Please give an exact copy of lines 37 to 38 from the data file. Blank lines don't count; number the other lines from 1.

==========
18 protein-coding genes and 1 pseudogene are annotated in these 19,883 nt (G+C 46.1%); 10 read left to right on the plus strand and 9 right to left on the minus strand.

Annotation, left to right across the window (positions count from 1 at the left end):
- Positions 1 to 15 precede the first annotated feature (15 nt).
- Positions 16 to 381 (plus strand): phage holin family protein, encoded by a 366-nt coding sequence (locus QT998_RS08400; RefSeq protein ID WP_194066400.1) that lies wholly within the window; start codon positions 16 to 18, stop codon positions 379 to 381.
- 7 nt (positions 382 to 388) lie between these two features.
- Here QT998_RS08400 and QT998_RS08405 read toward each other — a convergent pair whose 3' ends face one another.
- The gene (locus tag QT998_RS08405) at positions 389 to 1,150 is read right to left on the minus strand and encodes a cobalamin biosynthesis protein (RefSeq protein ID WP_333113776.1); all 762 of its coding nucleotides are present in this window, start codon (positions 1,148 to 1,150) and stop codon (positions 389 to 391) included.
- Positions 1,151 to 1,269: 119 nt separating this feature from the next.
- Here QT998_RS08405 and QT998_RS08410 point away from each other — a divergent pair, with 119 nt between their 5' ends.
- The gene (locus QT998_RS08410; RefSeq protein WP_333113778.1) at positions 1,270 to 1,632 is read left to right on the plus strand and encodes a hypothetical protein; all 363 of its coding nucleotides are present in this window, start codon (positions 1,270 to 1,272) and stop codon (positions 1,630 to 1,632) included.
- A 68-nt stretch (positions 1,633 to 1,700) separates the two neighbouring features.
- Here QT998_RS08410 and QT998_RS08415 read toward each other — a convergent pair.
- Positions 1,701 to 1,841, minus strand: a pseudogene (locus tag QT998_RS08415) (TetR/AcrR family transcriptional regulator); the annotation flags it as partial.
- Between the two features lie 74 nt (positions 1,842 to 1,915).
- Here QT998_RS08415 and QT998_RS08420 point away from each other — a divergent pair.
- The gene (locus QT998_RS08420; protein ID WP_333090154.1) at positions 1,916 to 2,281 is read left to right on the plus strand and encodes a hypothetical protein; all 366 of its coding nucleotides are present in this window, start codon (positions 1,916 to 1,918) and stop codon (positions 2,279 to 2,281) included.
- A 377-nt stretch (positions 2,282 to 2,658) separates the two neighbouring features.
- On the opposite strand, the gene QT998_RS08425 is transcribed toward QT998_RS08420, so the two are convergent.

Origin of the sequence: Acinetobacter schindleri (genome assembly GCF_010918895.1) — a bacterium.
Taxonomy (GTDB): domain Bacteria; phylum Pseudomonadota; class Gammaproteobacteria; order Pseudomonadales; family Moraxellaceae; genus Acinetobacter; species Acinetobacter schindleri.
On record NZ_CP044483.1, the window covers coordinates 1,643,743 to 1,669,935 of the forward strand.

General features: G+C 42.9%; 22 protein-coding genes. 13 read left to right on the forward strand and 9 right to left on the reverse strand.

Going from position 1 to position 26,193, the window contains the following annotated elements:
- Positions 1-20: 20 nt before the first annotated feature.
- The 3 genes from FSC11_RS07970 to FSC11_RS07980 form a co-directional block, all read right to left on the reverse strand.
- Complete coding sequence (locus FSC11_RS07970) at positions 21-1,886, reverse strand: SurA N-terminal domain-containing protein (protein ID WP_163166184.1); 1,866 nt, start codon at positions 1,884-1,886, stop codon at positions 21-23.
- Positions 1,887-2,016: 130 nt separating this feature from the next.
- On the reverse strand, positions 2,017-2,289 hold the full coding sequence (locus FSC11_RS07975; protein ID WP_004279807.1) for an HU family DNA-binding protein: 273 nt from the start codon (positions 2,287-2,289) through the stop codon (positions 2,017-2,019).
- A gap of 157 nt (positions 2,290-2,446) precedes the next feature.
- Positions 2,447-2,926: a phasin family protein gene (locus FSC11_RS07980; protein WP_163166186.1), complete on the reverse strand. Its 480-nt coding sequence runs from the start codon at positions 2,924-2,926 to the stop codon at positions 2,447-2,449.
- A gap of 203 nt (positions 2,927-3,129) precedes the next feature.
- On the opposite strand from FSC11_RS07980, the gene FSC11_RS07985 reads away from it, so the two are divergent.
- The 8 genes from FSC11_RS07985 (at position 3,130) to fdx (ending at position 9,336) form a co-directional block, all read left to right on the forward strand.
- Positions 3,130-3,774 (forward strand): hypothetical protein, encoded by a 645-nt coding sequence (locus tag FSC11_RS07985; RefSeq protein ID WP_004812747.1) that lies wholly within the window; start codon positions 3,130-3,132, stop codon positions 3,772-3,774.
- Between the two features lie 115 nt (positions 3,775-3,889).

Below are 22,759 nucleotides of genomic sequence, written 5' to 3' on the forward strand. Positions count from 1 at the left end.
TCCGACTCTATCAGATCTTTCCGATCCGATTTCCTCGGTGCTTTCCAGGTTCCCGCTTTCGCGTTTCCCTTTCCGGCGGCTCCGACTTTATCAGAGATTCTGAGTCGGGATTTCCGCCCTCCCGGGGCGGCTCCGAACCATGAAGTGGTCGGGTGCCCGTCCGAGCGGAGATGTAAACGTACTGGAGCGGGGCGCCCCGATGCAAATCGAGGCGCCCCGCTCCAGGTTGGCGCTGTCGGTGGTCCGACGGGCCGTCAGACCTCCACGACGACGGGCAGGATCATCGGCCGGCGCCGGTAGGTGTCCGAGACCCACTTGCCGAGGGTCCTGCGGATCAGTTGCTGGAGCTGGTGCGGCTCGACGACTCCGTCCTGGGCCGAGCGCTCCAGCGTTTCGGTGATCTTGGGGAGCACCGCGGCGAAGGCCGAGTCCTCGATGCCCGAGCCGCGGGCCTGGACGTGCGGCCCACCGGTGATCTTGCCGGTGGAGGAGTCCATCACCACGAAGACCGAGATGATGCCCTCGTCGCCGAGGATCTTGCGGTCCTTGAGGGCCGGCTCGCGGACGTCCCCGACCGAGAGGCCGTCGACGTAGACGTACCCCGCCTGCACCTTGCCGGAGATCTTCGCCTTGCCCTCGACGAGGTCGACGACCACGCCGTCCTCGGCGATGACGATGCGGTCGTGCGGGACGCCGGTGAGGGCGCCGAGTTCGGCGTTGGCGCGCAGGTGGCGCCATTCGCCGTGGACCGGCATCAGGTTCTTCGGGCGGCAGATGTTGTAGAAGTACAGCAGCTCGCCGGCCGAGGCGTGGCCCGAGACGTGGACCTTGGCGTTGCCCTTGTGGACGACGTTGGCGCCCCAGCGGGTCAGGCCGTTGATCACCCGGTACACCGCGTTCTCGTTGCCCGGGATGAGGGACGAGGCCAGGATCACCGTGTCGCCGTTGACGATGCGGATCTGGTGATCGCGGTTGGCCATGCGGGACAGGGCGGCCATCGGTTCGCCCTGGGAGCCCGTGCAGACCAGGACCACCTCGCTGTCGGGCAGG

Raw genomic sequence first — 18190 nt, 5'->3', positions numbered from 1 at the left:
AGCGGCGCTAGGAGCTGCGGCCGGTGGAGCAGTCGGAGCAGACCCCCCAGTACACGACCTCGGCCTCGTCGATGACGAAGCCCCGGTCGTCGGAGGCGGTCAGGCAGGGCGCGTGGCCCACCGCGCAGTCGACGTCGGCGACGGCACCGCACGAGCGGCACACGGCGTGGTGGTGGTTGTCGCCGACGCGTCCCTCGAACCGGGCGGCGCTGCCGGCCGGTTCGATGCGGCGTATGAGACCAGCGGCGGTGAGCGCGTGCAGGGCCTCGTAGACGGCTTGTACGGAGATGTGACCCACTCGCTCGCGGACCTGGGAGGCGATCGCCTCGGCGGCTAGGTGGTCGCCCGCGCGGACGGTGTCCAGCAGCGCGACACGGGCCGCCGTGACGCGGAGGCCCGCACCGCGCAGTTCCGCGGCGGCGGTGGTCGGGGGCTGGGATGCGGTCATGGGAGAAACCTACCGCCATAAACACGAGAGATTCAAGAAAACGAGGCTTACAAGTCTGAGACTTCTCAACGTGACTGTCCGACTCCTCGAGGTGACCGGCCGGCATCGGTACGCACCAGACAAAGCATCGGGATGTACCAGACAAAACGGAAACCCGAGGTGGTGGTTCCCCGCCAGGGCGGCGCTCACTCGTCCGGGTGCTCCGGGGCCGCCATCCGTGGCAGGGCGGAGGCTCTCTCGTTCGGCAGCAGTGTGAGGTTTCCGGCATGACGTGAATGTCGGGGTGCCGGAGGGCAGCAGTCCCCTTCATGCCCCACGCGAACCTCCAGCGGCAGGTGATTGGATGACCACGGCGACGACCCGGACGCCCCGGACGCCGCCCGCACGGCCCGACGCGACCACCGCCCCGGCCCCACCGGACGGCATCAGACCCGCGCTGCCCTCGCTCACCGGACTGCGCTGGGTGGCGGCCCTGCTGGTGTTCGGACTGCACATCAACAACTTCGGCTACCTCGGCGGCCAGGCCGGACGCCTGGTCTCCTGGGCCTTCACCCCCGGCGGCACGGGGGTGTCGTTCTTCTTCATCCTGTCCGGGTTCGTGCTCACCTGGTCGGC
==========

TCCGACTCTATCAGATCTTTCCGATCCGATTTCCTCGGTGCTTTCCAGGTTCCCGCTTTCGCGTTTCCCTTTCCGGCGGCTCCGACTTTATCAGAGATTCTGAGTCGGGATTTCCGCCCTCCCGGGGCGGCTCCGAACCATGAAGTGGTCGGGTGCCCGTCCGAGCGGAGATGTAAACGTACTGGAGCGGGGCGCCCCGATGCAAATCGAGGCGCCCCGCTCCAGGTTGGCGCTGTCGGTGGTCCGACGGGCCGTCAGACCTCCACGACGACGGGCAGGATCATCGGCCGGCGCCGGTAGGTGTCCGAGACCCACTTGCCGAGGGTCCTGCGGATCAGTTGCTGGAGCTGGTGCGGCTCGACGACTCCGTCCTGGGCCGAGCGCTCCAGCGTTTCGGTGATCTTGGGGAGCACCGCGGCGAAGGCCGAGTCCTCGATGCCCGAGCCGCGGGCCTGGACGTGCGGCCCACCGGTGATCTTGCCGGTGGAGGAGTCCATCACCACGAAGACCGAGATGATGCCCTCGTCGCCGAGGATCTTGCGGTCCTTGAGGGCCGGCTCGCGGACGTCCCCGACCGAGAGGCCGTCGACGTAGACGTACCCCGCCTGCACCTTGCCGGAGATCTTCGCCTTGCCCTCGACGAGGTCGACGACCACGCCGTCCTCGGCGATGACGATGCGGTCGTGCGGGACGCCGGTGAGGGCGCCGAGTTCGGCGTTGGCGCGCAGGTGGCGCCATTCGCCGTGGACCGGCATCAGGTTCTTCGGGCGGCAGATGTTGTAGAAGTACAGCAGCTCGCCGGCCGAGGCGTGGCCCGAGACGTGGACCTTGGCGTTGCCCTTGTGGACGACGTTGGCGCCCCAGCGGGTCAGGCCGTTGATCACCCGGTACACCGCGTTCTCGTTGCCCGGGATGAGGGACGAGGCCAGGATCACCGTGTCGCCGTTGACGATGCGGATCTGGTGATCGCGGTTGGCCATGCGGGACAGGGCGGCCATCGGTTCGCCCTGGGAGCCCGTGCAGACCAGGACCACCTCGCTGTCGGGCAGG

Raw genomic sequence first — 18190 nt, 5'->3', positions numbered from 1 at the left: